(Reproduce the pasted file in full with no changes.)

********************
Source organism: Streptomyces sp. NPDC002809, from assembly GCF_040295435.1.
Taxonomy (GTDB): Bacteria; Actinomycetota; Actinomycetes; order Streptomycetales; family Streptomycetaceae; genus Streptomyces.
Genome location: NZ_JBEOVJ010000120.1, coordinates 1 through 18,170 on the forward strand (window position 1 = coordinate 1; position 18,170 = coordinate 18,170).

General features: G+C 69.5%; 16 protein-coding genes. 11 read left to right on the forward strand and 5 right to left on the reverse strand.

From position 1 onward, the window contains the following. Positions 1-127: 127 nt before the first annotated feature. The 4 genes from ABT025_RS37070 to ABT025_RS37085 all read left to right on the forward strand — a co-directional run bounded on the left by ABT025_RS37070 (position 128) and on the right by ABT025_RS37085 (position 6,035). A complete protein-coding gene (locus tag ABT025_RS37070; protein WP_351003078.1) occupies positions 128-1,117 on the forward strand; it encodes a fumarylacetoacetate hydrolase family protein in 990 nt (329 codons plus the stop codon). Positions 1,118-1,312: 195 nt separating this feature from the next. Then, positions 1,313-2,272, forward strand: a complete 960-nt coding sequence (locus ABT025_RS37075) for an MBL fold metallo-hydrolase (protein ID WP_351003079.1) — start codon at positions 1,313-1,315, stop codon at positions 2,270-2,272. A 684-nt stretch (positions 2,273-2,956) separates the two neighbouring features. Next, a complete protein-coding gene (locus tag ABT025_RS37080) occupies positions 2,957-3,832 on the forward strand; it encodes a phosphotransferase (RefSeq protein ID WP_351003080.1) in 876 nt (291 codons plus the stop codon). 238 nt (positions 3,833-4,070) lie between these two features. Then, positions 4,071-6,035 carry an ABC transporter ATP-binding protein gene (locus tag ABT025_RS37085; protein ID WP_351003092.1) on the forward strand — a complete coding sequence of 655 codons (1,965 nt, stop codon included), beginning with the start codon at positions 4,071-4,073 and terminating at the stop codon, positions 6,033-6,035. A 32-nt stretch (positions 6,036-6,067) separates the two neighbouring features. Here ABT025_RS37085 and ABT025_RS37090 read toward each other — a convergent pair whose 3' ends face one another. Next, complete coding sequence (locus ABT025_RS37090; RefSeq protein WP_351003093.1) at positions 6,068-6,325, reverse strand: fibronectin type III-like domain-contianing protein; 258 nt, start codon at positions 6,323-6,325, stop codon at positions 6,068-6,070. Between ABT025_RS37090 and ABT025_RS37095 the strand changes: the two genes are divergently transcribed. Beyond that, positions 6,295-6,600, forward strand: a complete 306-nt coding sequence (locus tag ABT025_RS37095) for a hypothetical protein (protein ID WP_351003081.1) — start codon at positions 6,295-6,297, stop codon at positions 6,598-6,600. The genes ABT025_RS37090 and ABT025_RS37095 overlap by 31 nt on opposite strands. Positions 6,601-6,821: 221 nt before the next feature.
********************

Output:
Source organism: Streptomyces sp. NPDC002809, from assembly GCF_040295435.1.
Taxonomy (GTDB): Bacteria; Actinomycetota; Actinomycetes; order Streptomycetales; family Streptomycetaceae; genus Streptomyces.
Genome location: NZ_JBEOVJ010000120.1, coordinates 1 through 18,170 on the forward strand (window position 1 = coordinate 1; position 18,170 = coordinate 18,170).

General features: G+C 69.5%; 16 protein-coding genes. 11 read left to right on the forward strand and 5 right to left on the reverse strand.

From position 1 onward, the window contains the following. Positions 1-127: 127 nt before the first annotated feature. The 4 genes from ABT025_RS37070 to ABT025_RS37085 all read left to right on the forward strand — a co-directional run bounded on the left by ABT025_RS37070 (position 128) and on the right by ABT025_RS37085 (position 6,035). A complete protein-coding gene (locus tag ABT025_RS37070; protein WP_351003078.1) occupies positions 128-1,117 on the forward strand; it encodes a fumarylacetoacetate hydrolase family protein in 990 nt (329 codons plus the stop codon). Positions 1,118-1,312: 195 nt separating this feature from the next. Then, positions 1,313-2,272, forward strand: a complete 960-nt coding sequence (locus ABT025_RS37075) for an MBL fold metallo-hydrolase (protein ID WP_351003079.1) — start codon at positions 1,313-1,315, stop codon at positions 2,270-2,272. A 684-nt stretch (positions 2,273-2,956) separates the two neighbouring features. Next, a complete protein-coding gene (locus tag ABT025_RS37080) occupies positions 2,957-3,832 on the forward strand; it encodes a phosphotransferase (RefSeq protein ID WP_351003080.1) in 876 nt (291 codons plus the stop codon). 238 nt (positions 3,833-4,070) lie between these two features. Then, positions 4,071-6,035 carry an ABC transporter ATP-binding protein gene (locus tag ABT025_RS37085; protein ID WP_351003092.1) on the forward strand — a complete coding sequence of 655 codons (1,965 nt, stop codon included), beginning with the start codon at positions 4,071-4,073 and terminating at the stop codon, positions 6,033-6,035. A 32-nt stretch (positions 6,036-6,067) separates the two neighbouring features. Here ABT025_RS37085 and ABT025_RS37090 read toward each other — a convergent pair whose 3' ends face one another. Next, complete coding sequence (locus ABT025_RS37090; RefSeq protein WP_351003093.1) at positions 6,068-6,325, reverse strand: fibronectin type III-like domain-contianing protein; 258 nt, start codon at positions 6,323-6,325, stop codon at positions 6,068-6,070. Between ABT025_RS37090 and ABT025_RS37095 the strand changes: the two genes are divergently transcribed. Beyond that, positions 6,295-6,600, forward strand: a complete 306-nt coding sequence (locus tag ABT025_RS37095) for a hypothetical protein (protein ID WP_351003081.1) — start codon at positions 6,295-6,297, stop codon at positions 6,598-6,600. The genes ABT025_RS37090 and ABT025_RS37095 overlap by 31 nt on opposite strands. Positions 6,601-6,821: 221 nt before the next feature.